Myanmar Timber Elephant Project

Parasite associated mortality in Asian elephants out now in early view! Young, old and non-reproductive females are the most at risk

November 13, 2017

Fresh from her viva and with barely anytime in between, Dr. Carly Lynsdale’s new paper on patterns of parasite infection in the timber elephant population is out now in Ecology and Evolution! Find the paper here.

Parasites often infect some individuals more than others within wildlife populations, and understanding who is the most at risk of parasite infection will help target conservation strategies and management. This is supported by theory but has rarely been demonstrated in long-lived species.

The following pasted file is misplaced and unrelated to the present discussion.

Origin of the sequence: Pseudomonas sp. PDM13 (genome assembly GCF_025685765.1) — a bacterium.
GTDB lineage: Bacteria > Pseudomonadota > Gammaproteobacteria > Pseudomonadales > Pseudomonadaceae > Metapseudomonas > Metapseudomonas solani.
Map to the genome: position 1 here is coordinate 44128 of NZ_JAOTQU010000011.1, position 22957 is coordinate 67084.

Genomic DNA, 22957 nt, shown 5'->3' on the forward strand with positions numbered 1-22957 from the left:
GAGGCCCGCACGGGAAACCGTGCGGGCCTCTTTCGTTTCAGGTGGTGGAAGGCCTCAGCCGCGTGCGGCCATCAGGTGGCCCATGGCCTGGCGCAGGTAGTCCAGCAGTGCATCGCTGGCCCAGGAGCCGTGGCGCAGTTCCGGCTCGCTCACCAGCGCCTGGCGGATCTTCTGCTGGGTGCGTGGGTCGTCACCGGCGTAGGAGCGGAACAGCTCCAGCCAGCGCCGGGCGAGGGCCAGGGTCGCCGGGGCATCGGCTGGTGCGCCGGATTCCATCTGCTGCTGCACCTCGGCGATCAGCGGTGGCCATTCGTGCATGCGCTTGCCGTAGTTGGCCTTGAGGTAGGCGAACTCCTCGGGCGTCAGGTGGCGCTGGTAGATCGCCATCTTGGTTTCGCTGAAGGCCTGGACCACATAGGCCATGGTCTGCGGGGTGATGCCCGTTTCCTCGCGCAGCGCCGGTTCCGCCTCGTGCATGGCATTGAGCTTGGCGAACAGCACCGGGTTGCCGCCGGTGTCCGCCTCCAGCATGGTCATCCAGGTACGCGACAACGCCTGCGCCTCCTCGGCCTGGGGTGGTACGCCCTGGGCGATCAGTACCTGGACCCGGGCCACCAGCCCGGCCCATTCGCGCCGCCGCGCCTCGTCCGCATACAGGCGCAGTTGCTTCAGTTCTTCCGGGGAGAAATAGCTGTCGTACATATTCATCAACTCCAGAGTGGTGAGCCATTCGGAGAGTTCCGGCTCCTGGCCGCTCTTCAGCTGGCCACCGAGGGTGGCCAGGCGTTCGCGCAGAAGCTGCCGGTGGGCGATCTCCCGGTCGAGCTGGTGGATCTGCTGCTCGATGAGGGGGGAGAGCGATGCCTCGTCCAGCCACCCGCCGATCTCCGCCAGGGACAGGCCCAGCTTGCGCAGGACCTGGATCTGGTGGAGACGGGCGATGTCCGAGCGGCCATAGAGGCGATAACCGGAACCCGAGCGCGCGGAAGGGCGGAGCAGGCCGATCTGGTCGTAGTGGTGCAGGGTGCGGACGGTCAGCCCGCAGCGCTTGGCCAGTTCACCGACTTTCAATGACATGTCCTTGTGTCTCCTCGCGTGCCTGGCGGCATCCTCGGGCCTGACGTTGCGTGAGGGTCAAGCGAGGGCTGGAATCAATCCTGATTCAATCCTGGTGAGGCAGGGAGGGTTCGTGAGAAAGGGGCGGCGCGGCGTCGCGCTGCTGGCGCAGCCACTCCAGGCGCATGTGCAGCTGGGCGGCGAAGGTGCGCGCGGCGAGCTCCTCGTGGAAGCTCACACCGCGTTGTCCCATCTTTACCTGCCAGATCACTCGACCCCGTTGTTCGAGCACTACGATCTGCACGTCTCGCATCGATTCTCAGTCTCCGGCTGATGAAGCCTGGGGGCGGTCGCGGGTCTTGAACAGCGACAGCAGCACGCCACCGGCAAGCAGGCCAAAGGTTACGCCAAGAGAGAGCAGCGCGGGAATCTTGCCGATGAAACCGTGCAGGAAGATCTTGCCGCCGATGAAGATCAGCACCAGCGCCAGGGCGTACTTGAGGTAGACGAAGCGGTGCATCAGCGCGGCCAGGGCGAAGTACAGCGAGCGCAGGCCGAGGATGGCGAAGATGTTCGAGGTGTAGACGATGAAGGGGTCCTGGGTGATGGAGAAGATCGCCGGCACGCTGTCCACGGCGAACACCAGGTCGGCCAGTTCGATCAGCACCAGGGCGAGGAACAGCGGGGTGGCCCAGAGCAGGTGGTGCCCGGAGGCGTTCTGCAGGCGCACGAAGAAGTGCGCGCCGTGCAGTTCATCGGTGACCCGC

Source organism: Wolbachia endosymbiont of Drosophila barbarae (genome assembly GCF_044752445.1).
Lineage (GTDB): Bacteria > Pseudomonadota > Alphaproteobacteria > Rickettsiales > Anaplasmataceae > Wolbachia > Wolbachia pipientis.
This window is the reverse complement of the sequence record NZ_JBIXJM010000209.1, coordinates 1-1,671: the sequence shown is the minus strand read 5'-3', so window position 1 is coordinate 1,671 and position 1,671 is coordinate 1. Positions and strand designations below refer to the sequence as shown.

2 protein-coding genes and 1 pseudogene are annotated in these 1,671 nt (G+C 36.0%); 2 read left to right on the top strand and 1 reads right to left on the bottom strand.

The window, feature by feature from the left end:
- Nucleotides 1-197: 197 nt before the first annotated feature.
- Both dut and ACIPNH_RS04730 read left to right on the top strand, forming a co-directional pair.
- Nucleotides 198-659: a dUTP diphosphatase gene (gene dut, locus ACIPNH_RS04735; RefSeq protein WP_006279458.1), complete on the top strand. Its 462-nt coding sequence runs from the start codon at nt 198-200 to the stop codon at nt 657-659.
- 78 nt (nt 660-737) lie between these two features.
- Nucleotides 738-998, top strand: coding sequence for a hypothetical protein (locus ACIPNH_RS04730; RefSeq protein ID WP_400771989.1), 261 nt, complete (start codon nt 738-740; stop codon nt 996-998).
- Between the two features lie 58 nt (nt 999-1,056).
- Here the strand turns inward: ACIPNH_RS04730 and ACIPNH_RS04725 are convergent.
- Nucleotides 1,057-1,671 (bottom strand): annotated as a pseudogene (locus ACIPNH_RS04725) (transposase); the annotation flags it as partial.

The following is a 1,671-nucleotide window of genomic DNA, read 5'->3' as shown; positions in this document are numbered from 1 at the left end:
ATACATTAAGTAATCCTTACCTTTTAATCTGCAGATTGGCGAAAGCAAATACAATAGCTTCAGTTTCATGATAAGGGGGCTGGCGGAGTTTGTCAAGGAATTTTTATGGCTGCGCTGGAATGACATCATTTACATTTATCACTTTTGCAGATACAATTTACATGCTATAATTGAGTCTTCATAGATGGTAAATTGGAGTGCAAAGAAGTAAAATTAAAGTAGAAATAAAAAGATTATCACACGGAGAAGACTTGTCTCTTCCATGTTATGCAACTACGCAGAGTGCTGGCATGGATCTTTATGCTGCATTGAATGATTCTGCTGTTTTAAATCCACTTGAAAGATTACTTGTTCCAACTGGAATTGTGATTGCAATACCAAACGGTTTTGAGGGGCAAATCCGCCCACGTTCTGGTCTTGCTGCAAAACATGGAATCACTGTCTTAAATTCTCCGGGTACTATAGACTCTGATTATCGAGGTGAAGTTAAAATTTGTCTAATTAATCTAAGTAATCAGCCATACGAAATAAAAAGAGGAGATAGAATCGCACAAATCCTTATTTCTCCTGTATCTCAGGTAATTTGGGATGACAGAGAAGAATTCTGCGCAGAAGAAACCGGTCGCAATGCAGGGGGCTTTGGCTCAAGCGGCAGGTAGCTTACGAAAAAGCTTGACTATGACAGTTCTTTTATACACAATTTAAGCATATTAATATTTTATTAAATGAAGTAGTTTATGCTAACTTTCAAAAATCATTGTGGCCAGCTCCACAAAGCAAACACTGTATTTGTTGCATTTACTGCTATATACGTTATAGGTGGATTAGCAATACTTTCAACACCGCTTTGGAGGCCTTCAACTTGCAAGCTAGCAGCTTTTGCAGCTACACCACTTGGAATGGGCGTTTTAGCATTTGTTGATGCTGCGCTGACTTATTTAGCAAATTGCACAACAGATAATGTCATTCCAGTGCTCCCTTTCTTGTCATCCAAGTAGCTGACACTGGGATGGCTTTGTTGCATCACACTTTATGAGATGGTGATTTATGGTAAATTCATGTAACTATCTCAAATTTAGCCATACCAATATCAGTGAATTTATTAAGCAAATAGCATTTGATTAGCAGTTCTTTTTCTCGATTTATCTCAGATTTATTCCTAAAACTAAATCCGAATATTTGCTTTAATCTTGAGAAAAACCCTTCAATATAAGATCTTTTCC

And that is just where Carly’s study comes in. Mortality records from over 4000 individuals were used to pick apart who was most at risk. Individuals at the extremes of life span (young and old), and females who did not reproduce were all more likely to die of parasite-associated mortality that others in the population.

With this fantastic paper and our ongoing work, we are starting to understand the dynamics of parasite infection in this iconic long-lived species.